NEW DELHI – Campaigners for a nuclear-free South Asia are aghast at the potential nightmare that lies ahead following the nuclear technology and fuel deal announced here this week by visiting United States President George W. Bush and Indian Prime Minister Manmohan Singh.
"This deal may have further complicated an already difficult situation in South Asia which has two rival self-declared nuclear weapon states," said N.D. Jayaprakash, lead campaigner for the Movement in India for Nuclear Disarmament (MIND), which counts among its ranks well-known scientists and intellectuals.
"What is sad is that nowhere in all this did the idea that nuclear weapons are not safe in anybody’s hands come up, and now, far from the disarmament debate, the clamor by other countries that they too be allowed to possess nuclear weapons has grown louder," he added.
Pakistan, where Bush was rounding off his four-day South Asian tour on Saturday, was first off the block demanding a civilian nuclear technology deal similar to the one Washington signed with its regional rival on the grounds that it was short on fossil fuel.
But, at a televised press conference in Islamabad, Bush ruled out any such deal with Pakistan. "We discussed the civilian nuclear program and I explained to him [Musharraf] that Pakistan and India are different countries with different needs and different histories," Bush said.
"What is happening is that, with this deal, the U.S. has itself become the biggest proliferator of nuclear technology," Prof. Anuradha Chinoy, disarmament specialist at the Jawaharlal Nehru University (JNU), told IPS in an interview. "The only difference is that what the U.S. is practicing is selective proliferation."
Chinoy said the deal went against the ideal of universal disarmament and would only make aspirant countries, denied entry into the select nuclear club, even more dangerous and desperate, as could be seen from the examples of Iran, Pakistan, and North Korea. Iran has already accused the U.S. and India of double standards. As its case moves toward a likely referral to the UN Security Council, Iran will certainly raise the "double standards" pitch.
Worst of all, said Chinoy, the "U.S. and India are now partners in violating international law by not involving the International Atomic Energy Agency [IAEA] and the 45-country Nuclear Suppliers Group [NSG] before agreeing to transfer nuclear fuel and technology."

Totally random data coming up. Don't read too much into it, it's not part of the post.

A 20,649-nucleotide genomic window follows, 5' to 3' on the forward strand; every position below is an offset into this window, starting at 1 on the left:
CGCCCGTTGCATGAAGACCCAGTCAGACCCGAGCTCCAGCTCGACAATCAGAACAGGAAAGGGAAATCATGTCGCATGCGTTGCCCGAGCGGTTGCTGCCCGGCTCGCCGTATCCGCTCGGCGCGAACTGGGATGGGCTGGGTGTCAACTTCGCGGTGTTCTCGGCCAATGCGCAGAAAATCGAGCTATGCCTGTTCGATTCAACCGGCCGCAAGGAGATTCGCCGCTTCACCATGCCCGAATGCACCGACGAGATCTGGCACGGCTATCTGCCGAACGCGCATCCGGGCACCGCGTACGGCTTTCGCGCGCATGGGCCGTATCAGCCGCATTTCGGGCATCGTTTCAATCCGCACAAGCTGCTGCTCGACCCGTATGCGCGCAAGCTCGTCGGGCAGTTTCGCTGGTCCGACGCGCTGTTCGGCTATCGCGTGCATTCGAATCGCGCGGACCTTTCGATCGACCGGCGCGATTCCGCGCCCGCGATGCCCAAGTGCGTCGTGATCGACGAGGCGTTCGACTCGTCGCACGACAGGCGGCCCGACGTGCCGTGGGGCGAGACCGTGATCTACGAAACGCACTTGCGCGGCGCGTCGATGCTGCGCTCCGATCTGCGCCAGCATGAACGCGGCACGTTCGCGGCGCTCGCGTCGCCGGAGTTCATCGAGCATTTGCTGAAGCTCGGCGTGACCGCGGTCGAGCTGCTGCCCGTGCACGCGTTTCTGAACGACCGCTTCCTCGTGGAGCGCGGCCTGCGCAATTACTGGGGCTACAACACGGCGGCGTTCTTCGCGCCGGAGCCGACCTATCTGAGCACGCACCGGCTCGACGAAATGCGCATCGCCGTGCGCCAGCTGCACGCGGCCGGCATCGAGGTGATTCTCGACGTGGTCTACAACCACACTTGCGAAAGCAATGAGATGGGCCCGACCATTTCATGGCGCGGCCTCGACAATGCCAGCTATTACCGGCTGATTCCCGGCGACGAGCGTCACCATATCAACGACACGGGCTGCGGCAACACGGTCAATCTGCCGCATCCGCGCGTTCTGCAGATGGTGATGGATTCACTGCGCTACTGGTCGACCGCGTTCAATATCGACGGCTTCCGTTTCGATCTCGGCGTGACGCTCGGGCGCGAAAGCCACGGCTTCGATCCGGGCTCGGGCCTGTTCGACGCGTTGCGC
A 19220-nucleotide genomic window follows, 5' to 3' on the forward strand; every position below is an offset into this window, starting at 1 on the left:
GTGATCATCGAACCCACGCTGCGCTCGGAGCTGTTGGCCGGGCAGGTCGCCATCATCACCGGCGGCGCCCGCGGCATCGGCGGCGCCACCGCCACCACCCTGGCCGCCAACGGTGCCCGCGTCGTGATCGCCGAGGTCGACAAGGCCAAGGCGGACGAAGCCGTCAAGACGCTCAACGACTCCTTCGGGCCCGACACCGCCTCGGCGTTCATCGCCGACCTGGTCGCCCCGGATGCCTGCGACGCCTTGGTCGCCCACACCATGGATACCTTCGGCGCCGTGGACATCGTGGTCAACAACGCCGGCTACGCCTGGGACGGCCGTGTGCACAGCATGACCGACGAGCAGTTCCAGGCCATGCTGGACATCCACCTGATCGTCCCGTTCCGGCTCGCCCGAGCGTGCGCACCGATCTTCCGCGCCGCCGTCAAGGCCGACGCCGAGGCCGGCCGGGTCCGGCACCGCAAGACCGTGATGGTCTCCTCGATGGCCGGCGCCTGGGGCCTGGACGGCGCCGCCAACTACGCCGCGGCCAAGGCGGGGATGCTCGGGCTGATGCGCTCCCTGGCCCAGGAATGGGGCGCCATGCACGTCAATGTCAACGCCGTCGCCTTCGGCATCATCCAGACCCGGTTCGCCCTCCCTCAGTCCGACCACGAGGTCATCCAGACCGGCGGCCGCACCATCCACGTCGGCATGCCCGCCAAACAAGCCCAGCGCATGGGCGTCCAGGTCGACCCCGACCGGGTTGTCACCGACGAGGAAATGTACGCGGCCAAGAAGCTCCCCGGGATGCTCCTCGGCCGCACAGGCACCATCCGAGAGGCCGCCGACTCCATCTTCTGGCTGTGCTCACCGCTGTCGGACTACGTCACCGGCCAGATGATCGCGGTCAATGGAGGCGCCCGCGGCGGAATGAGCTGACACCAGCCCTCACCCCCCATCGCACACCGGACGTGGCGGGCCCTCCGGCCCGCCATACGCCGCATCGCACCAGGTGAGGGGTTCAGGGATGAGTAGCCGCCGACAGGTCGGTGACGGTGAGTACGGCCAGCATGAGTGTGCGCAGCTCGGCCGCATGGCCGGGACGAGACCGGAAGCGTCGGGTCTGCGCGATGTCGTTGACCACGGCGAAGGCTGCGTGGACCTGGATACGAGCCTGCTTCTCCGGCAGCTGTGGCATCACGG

Both the IAEA and the NSG are United Nations bodies.
Indian newspapers, however, have been hailing the deal as a triumph for its negotiators’ skills. They succeeded in keeping the country’s demonstrated capacity to make nuclear weapons away from international inspections while gaining access to advanced reactors and technology for its civilian program.
On top of that, India has all along refused to be signatory to the Nuclear Nonproliferation Treaty (NPT) on the grounds that it was discriminatory. It carried out nuclear tests in 1974, attracting international sanctions, but defiantly went on to declare itself a nuclear weapons state in 1998 through a second round of tests.
Following Thursday’s deal, Singh told a press conference that under the Indo-U.S. pact the NSG and the IAEA would be made to formulate India-specific safeguards. Under existing rules, by contrast, the NSG cannot supply "dual-use" nuclear technology to India since it does not accept full-scope IAEA safeguards on nuclear facilities.
So far, though, the agreement has received praise from IAEA director general Mohamed El Baradei, who has described it as "timely for ongoing efforts to consolidate the nonproliferation regime, combat nuclear terrorism, and strengthen nuclear safety."
India has been allowed to classify eight of its existing 22 reactors as military and keep them away from IAEA inspectors and also decide whether any future reactor it builds ought to be classified as civilian or military.
Most importantly, India has been able to keep its entire fast-breeder reactor program in the military list. Fast breeders use fission caused by fast neutrons and burn highly concentrated or enriched fuel, and, theoretically, they generate more fissile material than they consume. And the deal has no caps on fissile material, including weapons-grade plutonium.
Even before Bush landed in India on Wednesday, Singh pledged in parliament that the fast breeder program, a pet project of India’s secretive Department of Atomic Energy (DAE), would not be compromised in any way.
"It is possible that DAE officials want to have the option of producing nuclear fuel for weapons in these unsafeguarded reactors," said M.V. Ramana, a well-known physicist at the Center for Interdisciplinary Studies in Environment and Development, located in the southern Indian city of Bangalore.
Another possible reason for the fierce resistance put up by DAE, through interviews fed to the media by its chief Anil Kakodkar, is that the fast breeder sites also house facilities for the nuclear reactor that India is developing for its submarines. "Indian authorities probably don’t want IAEA inspectors lurking around there," Ramana told IPS.